Thursday, October 13, 2011
Updated: October 15, 10:30 AM ET
Fewell downplaying Bills, hopeful for D
By Ohm Youngmisuk
EAST RUTHERFORD, N.J. -- Like most people, Justin Tuck assumes there is extra incentive for Perry Fewell to find a way to shut down the Buffalo Bills.
Fewell spent four seasons as the Bills defensive coordinator and was Buffalo's interim head coach at the end of 2009.
Fewell, who went 3-4 in place of Dick Jauron, wanted to be a head coach but the Bills hired Chan Gailey instead. On Sunday, Fewell will try to slow down Gailey's offense as the New York Giants look to rebound from a dismal loss last week against the Seahawks.
"He's been pretty much even-keeled all week," Tuck said of Fewell. "I am sure it does [mean something extra to Fewell] but he hasn't shown us whether it does or not."
More than beating the Bills (4-1), Fewell would just like to see his defense play much better than it has this season.
After five games, the Giants (3-2) have had all sorts of problems stopping the run and dealing with the no-huddle.
"It's just a game that we have to win," Fewell said if playing the Bills has added significance to him. "I just happen to know those guys on the other side though."
The Giants hope Fewell's familiarity with some of the Bills players will give them an edge. It was Fewell who handed quarterback Ryan Fitzpatrick the starting job in 2009. This year, Fitzpatrick is seventh in the NFL in passer rating and has thrown 10 touchdowns while completing 65.7 percent of his passes.
"I can definitely give them my insight on how their players play, what I think their strengths and weaknesses are," Fewell said. "I've tried to do that and share that with them. Does that help our team? I hope it does from a preparation standpoint, but we have to play the game."
And that has been the problem for the Giants this season. The expectation was that the Giants would be better in Fewell's second season at the helm. Last year, the Giants were ranked first in total defense after five games. This year, the Giants are ranked just 20th in total defense.
They have been soft against the run, allowing an average of 159.3 rushing yards in their last three games. They've struggled against Philadelphia's LeSean McCoy, Arizona's Beanie Wells and Seattle's Marshawn Lynch.
Now their task is to stop Buffalo's Fred Jackson, who is third in the league in rushing with 480 yards and five touchdowns.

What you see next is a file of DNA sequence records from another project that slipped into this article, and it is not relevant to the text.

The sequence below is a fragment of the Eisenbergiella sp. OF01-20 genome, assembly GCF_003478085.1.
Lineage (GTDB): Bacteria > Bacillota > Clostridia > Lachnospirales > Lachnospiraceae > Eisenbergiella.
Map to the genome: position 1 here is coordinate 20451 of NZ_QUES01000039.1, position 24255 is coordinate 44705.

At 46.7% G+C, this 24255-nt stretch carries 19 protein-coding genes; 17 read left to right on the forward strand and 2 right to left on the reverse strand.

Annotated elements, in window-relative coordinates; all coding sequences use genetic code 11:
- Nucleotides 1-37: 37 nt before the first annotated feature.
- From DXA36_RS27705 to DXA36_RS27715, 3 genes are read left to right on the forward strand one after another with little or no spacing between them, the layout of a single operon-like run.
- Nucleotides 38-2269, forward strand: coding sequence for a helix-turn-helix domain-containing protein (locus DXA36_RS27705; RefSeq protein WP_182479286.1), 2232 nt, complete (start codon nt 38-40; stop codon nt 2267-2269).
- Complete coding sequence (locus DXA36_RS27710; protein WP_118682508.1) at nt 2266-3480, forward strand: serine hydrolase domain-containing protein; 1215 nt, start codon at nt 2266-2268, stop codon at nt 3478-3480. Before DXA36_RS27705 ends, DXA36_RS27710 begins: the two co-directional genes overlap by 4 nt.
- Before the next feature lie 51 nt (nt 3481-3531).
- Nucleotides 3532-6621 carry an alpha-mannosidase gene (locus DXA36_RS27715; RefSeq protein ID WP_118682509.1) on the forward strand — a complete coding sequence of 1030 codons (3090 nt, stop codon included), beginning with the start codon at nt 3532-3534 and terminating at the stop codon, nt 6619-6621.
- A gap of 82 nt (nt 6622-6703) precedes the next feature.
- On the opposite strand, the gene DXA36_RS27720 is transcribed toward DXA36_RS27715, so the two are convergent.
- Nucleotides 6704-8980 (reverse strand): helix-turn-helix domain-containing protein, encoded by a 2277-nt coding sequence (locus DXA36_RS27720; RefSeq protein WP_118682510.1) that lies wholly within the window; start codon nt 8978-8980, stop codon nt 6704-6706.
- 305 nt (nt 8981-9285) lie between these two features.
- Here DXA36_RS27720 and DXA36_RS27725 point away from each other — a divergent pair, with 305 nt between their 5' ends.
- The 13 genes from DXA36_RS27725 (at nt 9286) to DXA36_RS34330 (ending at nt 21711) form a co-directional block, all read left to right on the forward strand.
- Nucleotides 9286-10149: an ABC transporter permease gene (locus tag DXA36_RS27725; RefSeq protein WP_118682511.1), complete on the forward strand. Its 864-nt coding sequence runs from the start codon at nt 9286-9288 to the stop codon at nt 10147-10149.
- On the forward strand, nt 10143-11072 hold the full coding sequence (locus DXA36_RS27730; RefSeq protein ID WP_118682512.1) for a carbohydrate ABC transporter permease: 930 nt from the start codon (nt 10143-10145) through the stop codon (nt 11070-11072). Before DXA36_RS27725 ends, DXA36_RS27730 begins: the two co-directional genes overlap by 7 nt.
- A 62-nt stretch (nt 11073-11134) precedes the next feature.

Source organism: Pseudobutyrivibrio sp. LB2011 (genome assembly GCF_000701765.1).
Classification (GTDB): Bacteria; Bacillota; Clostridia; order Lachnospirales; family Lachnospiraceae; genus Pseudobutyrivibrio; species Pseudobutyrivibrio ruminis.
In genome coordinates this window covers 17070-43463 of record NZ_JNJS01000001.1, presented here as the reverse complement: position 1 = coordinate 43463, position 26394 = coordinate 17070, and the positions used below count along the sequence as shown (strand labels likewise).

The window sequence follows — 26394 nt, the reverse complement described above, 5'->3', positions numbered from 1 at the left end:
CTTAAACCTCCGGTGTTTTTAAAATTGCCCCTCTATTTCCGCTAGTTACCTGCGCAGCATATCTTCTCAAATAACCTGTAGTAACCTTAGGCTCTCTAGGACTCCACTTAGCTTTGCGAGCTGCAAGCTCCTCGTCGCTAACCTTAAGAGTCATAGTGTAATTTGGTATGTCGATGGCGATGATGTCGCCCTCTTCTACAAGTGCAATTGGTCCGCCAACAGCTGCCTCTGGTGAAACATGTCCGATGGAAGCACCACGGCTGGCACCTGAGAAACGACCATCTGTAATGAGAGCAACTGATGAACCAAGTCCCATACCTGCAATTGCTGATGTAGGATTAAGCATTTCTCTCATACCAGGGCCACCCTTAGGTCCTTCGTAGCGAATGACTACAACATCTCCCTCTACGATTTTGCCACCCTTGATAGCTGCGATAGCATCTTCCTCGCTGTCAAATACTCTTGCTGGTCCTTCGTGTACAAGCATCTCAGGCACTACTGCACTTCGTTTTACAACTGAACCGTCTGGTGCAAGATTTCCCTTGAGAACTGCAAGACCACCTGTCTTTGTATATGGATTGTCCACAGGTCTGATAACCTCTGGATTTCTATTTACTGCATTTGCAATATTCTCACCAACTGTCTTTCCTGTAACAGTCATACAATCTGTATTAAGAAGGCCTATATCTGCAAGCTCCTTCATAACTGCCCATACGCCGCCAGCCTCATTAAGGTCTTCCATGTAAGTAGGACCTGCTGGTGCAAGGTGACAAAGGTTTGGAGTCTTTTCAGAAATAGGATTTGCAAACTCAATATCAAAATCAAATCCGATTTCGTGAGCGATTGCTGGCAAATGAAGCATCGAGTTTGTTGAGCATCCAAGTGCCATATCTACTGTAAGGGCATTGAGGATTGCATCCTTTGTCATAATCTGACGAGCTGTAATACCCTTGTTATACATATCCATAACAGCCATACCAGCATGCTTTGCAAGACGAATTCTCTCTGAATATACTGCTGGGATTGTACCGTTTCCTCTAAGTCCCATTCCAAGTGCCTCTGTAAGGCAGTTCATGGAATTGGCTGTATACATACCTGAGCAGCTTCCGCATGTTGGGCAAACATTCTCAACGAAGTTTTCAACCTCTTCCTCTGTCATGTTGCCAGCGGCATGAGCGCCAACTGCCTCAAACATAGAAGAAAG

Several players say fixing the defense has to do with improving certain details like better gap control and trusting teammates will handle their responsibilities instead of trying to overcompensate and make a play all the time.
After losing cornerback Terrell Thomas and middle linebacker Jonathan Goff to season-ending injuries in the preseason, the Giants have had difficulty adjusting to life without two key starters. Add on defensive tackle Barry Cofield's departure in free agency and that's three starters who are gone from last year. Also, Tuck and Osi Umenyiora have been injured this season and have yet to start in a game together.
"I will put it like this -- we have two Pro Bowlers that haven't played together yet this year," Tuck said. "We have a Pro Bowl caliber linebacker and cornerback that haven't played this year and as much as you try to downgrade those things, more than anything it hurts your depth."
"When you have injuries like that, certain things in your defense, you can't do anymore," Tuck added.
Some defenders have had to do things they normally don't such as safety Antrel Rolle covering some slot receivers. Outside linebacker Michael Boley has had to take on the responsibility of relaying Fewell's calls into the huddle. And the Giants have been using speedy rookie outside linebacker Jacquian Williams, who was viewed as a project to develop entering the season, quite a bit.
"That's the biggest problem that I think we have right now, learning how to play together," Fewell said. "My focus is more on us than it is the Buffalo Bills because we have to learn how to complement each other and we don't know how to complement each other at this point in time."
Last week, Fewell watched his defense surrender a three-point lead twice in the fourth quarter in a 36-25 home loss to the Seattle Seahawks. Backup quarterback Charlie Whitehurst marched the Seahawks 80 yards in just over two minutes to score the go-ahead touchdown with 2:37 remaining.
This is why Fewell has bigger concerns right now than proving something to the Buffalo Bills.
Fewell says that he may have his players wear wristbands with plays on them to help the defense communicate better when dealing with the hurry-up offense.
"It's in baby steps," Fewell said of making progress with players adjusting to new roles. "What you see is we have some youth back there in our linebacker corps. Then with some of the guys moving in and out, we're not consistent. But we will become more consistent."
Last year, the Giants defense hit its stride at Week 5 only to struggle at the end. Tuck, who has missed the last two games due to neck and groin injuries, hopes the slow start will result in a strong finish this year.
"I am not necessarily worried about it right now," the defensive captain said. "Last year we were No. 1 in the NFL right now and we didn't finish [at the end of the year]. We had a setback last week."
"Hopefully these slaps in the face early in the year can get some of those kinks out of the way and we won't have to get exposed later on in the year," Tuck added. "We will have gotten all this stuff out of the way and be a better defense at the end of the year when it truly counts."